14 arrested in W.V. trying to stop Massey's mountaintop removal "madness"

coal_river_mtn_protest.jpgDemonstrating environmental activists' growing willingness to take nonviolent direct action in the fight against dirty coal, 14 people were arrested yesterday for trespassing during a protest at a mountaintop removal mining site in West Virginia.

The action took place on Coal River Mountain in Pettus, W.V., where Massey Energy plans to begin a mountaintop removal operation that will involve blasting over underground mines and near the Brushy Fork Impoundment -- a dam holding some 7 billion gallons of toxic coal sludge.

"Blasting beside the dam, over underground mines, could decimate the valley for miles," said Gary Anderson, an opponent of the project who lives near the site. "The 'experts' said that the Buffalo Creek sludge dam was safe, but it failed. They said that the TVA sludge dam was safe, but it failed. Massey is setting up an even greater catastrophe here."

Buffalo Creek, W.V. was the site of a 1972 coal sludge dam collapse that killed 125 people. A 2008 report by the federal office of Surface Mining found serious problems with the W.V. Department of Environmental Protection's regulation of coal waste dams.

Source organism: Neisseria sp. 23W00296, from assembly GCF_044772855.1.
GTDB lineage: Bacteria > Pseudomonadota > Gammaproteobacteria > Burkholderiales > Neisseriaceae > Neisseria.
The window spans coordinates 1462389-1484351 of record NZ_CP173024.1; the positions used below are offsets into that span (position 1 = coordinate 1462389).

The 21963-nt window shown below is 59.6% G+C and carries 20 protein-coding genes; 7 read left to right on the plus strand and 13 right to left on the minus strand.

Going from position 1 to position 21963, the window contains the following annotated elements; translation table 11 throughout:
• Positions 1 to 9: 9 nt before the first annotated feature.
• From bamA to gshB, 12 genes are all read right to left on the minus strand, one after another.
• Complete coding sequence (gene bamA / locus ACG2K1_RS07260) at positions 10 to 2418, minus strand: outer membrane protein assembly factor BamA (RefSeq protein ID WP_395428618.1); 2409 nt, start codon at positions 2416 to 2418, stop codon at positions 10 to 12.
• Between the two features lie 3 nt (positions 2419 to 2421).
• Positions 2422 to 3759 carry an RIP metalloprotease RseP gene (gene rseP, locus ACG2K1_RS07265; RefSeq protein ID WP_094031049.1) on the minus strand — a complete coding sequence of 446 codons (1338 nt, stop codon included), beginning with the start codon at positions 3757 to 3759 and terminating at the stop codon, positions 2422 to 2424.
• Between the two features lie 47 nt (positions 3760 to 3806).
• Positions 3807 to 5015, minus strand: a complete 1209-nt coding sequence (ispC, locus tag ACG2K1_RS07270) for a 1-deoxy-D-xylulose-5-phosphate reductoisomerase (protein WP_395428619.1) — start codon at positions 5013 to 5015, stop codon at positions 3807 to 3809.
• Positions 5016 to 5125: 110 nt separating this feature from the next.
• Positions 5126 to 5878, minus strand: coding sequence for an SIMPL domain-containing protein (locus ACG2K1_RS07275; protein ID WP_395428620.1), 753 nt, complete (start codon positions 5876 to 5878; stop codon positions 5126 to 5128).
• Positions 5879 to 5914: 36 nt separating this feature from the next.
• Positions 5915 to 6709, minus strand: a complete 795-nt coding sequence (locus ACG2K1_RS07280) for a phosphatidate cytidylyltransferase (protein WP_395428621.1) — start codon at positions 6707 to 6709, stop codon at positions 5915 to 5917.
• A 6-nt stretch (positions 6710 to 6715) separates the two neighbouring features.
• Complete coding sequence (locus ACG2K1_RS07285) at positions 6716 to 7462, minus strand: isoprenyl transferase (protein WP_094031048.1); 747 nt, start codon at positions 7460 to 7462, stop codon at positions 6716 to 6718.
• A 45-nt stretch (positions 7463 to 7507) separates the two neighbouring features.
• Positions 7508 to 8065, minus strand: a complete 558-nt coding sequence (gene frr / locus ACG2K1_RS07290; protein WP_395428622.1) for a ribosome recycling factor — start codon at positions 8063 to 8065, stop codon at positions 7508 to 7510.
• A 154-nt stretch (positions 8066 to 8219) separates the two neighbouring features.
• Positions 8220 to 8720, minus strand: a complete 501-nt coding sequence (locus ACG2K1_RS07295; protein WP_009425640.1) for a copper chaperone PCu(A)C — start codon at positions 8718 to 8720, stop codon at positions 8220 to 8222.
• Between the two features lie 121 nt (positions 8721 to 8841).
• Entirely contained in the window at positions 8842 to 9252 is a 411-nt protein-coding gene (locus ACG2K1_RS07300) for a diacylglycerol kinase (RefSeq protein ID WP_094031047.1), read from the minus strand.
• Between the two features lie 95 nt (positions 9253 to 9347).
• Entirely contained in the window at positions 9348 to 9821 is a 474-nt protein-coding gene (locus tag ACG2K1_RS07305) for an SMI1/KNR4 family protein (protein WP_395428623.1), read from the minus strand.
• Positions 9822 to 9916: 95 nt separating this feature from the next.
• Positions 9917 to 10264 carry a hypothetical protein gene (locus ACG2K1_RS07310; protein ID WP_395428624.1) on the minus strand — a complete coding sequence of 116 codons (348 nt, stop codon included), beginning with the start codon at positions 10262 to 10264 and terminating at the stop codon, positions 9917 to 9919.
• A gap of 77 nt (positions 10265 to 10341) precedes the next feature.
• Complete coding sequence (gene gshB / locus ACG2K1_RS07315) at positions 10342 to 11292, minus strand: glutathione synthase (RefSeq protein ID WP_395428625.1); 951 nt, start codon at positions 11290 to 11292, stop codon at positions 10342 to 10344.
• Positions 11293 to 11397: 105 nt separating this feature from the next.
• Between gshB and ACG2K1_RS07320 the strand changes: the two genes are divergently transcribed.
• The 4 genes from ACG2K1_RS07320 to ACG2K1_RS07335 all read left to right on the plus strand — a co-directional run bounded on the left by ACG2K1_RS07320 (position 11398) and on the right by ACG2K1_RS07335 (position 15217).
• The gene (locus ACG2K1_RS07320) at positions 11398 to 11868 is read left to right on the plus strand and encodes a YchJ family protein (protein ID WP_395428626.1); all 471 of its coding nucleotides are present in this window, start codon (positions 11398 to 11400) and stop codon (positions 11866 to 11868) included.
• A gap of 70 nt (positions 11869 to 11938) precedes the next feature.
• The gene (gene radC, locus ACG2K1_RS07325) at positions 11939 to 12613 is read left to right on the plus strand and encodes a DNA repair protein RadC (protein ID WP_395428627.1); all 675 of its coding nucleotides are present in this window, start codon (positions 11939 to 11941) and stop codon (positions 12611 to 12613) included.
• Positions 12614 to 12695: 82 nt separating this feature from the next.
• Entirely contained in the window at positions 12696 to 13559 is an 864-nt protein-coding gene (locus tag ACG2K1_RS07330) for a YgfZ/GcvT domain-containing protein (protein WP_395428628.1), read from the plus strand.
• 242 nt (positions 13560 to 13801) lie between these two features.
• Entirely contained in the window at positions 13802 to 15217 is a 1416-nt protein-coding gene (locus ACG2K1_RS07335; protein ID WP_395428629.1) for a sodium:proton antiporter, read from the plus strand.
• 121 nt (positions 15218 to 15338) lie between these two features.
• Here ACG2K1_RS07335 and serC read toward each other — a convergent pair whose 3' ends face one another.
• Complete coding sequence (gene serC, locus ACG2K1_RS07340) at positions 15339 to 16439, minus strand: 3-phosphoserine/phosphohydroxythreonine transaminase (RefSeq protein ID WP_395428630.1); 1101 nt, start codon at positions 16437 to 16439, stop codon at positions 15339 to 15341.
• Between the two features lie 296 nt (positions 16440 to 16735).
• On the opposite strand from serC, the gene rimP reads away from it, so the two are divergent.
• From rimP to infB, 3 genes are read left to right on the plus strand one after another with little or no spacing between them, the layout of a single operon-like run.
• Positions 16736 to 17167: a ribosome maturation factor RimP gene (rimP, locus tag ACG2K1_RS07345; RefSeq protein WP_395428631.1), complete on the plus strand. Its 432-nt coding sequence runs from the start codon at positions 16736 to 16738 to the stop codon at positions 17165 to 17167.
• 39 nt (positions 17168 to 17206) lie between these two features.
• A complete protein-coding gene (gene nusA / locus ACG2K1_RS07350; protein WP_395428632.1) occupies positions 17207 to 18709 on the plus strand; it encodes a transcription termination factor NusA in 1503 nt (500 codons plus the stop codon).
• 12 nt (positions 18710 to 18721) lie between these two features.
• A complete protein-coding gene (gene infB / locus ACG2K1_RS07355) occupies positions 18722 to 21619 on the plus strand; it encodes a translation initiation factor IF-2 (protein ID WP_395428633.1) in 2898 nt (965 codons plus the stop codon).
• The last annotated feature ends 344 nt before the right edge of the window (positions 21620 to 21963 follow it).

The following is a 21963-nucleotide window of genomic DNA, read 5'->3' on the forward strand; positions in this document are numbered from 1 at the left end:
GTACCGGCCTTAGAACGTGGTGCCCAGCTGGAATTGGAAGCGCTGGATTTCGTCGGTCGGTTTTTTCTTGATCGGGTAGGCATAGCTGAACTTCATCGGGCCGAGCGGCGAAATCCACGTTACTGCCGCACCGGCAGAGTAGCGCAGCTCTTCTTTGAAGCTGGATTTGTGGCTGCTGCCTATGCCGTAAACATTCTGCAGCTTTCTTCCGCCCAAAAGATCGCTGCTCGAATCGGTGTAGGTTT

In November, WVDEP approved Massey's permit to begin the mountaintop removal operation but denied public participation in the decision-making process. Opponents of the operation are asking the company to consider using the site for a wind farm instead.

Charles Ballard is a resident of Dry Creek Holler at the foot of Coal River Mountain, and he spent 22 years as an underground coal miner in West Virginia. "What they're doing to the mountains around here is messing up every damn thing we have in these mountains," Ballard said in a letter [pdf] sent by the protesters to Massey Energy CEO Don Blankenship. "I'm hoping that this wind farm gets built because it'd be much better than to have a huge mountaintop removal mine." 

James Hansen, a NASA scientist and leading climate change expert, has called on President Obama to review what's happening at Coal River Mountain and to, in his words, "stop the madness."

Yesterday's action in West Virginia is part of a growing grassroots movement that's using civil disobedience tactics to protest dirty energy. The first such national protest is planned for March 2 at the Capitol Power Plant in Washington, D.C.

(Photo from Climate Ground Zero by Chad Stevens, one of those arrested in the action)